So let me provide a general comment on the timeline as a Guide for the Perplexed.  And then I'll probably do it again in a week or so, but with more specificity than I can scrape together right now. And I'll only do that if I'm not buried in work of some kind or another.

We have three confusing time periods. Like ... sometimes I have two books happening at once.

1794 -- And we are in Forbidden Rose. Hawker, Pax and Justine are all young. Hawker is 12 or 13. Justine, 13. Pax, about 16.
Galba is Head of the Service. Grey has not yet joined the Service. Annique is living with the gypsies at this point. Doyle is a senior Independent Agent. Hawker is merely a raw possible recruit, on probation.

In 1794, Hawker walks onto the stage in Forbidden Rose leading a pair of tough little donkeys. About a third of the way into Forbidden Rose Hawker will meet Pax when they change duty at the watching post on Maggie's house. A bit later Justine and Hawker meet for the first time on the street outside Doyle's prison.
Black Hawk also visits 1794. This is in the first fallback section from the frame story.  We open that segment with Justine and Hawk getting together in Paris in front of the now-inactive guillotine.  This is the day after Doyle is freed from prison in Forbidden Rose.  In this segment of Black Hawk, Pax, Hawker, and Justine go to the Coach House and rescue the last Caches-in-training. 

Forbidden Rose and the 1794 section of Black Hawk then come together and end with the same scene. That's the one where Justine gives Severine into Maggie's keeping.

1802 -- This is where things gets complicated, because now we got three books involved.

In 1802 Justine and Hawker are 19 or 20. Pax is 24 or so.
Galba is Head of Service. Grey is Head of the British Section. Hawker is a young Independent Agent.

We have an 1802 segment of Black Hawk full of our three young spies saving Napoleon from an assassin. At the end of that 1802 section of Black Hawk, we see Justine shoot Hawker. This is on page 228.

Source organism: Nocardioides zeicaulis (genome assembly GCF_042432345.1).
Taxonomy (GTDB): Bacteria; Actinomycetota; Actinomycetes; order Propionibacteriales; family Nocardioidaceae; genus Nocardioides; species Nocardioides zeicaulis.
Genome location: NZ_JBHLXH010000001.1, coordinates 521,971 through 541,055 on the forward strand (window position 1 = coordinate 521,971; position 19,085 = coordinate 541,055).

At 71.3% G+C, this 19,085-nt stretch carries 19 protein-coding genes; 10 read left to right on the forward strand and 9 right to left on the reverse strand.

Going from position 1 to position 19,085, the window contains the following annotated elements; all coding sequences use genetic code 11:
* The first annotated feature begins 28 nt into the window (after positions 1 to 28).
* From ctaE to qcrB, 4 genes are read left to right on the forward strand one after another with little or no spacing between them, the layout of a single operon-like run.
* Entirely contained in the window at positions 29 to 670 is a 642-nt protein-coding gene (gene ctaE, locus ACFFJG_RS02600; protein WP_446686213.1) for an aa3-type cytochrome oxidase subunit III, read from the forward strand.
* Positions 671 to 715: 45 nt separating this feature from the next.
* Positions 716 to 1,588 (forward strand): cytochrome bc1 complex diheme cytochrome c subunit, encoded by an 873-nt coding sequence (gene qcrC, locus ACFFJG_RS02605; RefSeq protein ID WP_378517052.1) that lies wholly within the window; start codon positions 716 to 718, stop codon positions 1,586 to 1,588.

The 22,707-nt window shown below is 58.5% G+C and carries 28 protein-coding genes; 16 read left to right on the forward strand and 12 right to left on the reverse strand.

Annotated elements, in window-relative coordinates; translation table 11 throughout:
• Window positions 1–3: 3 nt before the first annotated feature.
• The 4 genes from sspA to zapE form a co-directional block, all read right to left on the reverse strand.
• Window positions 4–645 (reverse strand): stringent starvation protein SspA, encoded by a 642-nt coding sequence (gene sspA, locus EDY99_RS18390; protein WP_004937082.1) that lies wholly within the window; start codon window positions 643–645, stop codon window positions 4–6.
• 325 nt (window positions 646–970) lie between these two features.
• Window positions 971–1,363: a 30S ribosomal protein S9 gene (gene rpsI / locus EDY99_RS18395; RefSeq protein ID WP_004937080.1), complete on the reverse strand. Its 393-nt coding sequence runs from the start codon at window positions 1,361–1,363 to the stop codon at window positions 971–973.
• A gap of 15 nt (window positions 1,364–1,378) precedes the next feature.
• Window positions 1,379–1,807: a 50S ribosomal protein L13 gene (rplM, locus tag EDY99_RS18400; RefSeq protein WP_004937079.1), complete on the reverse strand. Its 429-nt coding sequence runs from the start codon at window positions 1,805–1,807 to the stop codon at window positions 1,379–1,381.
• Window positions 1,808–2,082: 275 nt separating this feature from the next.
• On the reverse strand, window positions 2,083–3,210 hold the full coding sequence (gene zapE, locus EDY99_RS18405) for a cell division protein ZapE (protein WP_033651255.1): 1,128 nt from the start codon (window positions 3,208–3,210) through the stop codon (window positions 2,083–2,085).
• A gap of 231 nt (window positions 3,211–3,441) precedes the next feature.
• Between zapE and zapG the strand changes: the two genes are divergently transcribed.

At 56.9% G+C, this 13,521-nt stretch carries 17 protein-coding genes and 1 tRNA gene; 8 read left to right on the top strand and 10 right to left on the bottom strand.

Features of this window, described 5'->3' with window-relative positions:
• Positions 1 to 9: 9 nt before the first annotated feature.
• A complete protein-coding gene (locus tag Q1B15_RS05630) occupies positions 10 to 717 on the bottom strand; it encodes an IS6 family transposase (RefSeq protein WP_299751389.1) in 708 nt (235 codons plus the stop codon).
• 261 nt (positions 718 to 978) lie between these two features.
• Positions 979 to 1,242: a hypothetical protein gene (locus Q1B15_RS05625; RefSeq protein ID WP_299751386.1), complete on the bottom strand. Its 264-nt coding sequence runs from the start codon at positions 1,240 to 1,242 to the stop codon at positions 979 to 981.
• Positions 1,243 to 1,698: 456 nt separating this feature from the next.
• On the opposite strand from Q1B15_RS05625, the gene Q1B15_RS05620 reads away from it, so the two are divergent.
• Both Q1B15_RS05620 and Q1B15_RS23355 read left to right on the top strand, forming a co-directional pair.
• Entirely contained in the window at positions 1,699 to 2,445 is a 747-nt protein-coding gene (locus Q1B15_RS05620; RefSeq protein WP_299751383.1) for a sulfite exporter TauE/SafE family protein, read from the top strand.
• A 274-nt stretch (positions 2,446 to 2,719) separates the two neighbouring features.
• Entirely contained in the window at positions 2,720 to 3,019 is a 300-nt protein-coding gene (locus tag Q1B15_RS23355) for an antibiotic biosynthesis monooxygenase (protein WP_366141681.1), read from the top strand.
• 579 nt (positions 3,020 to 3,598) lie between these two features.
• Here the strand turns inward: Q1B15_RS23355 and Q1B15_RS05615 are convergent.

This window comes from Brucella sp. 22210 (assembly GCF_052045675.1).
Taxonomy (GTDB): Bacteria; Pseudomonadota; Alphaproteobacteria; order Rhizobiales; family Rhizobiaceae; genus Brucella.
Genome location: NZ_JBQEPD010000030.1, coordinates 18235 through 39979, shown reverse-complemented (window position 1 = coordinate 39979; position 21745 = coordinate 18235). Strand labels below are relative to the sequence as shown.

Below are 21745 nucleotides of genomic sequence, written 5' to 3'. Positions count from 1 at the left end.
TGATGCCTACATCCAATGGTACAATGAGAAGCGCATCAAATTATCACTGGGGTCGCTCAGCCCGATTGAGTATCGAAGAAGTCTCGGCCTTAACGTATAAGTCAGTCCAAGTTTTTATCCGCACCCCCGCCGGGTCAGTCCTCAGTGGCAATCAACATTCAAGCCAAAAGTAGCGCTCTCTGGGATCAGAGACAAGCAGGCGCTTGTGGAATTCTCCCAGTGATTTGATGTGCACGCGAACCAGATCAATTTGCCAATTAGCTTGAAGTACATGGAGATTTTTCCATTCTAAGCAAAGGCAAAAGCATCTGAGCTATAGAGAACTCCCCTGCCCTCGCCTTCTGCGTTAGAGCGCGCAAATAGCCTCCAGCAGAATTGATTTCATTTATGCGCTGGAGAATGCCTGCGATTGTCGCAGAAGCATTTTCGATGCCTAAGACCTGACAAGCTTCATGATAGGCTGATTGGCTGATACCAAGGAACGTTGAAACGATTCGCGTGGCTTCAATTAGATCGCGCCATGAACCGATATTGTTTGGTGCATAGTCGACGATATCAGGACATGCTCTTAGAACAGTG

The action of Spymaster's Lady opens five or six days after that shooting scene. Offstage, Grey and Hawker got picked up when Hawker was getting himself out of the Louvre. There is Hawker in prison, dying from Justine's bullet.  Annique gets thrown into the cell and they're off!!  Hawker, Grey, Annique and Doyle run headlong across France.

Rogue Spy starts when we're in the middle of the Spymaster's Lady timeline.  The two stories go forward in parallel. Action of one story happens while stuff is going on in the other.

While Pax in that tavern working up the courage to go
to Meeks Street, Grey and Annique are walking across Devon to London.

When Hawker visits Daisy's house in Rogue Spy it's been maybe three weeks since he was shot. He's only now come to terms with his final breakup with Justine. Meanwhile, across town, in Spymaster's Lady, Grey is dealing with Annique as a prisoner at Meeks Street.

Rogue Spy wraps up with the death of the Merchant but Spymaster's Lady continues. So later events like  Meeks Street headquarters getting shot up and Annique escaping to Soulier's house take place after Cami and Pax have already been married and sailed for France.

1818:  1818 is the frame story of Black Hawk. It's 16 years since Justine shot Hawker. Sixteen years since Cami and Pax, Grey and Annique married.

Hawker is Head of Service. Galba has retired. We haven't visited their timelines, but we can assume Cami and Pax, Grey and Annique have had many adventures in the intervening years, done important work, and have settled into a happy life. Maybe they have kids even.
And in 1818, Hawker and Justine marry.

So that's the way all these events spread out.
And that's just as clear as mud, isn't it?

Go ahead. Ask me something. I'll try to clarify.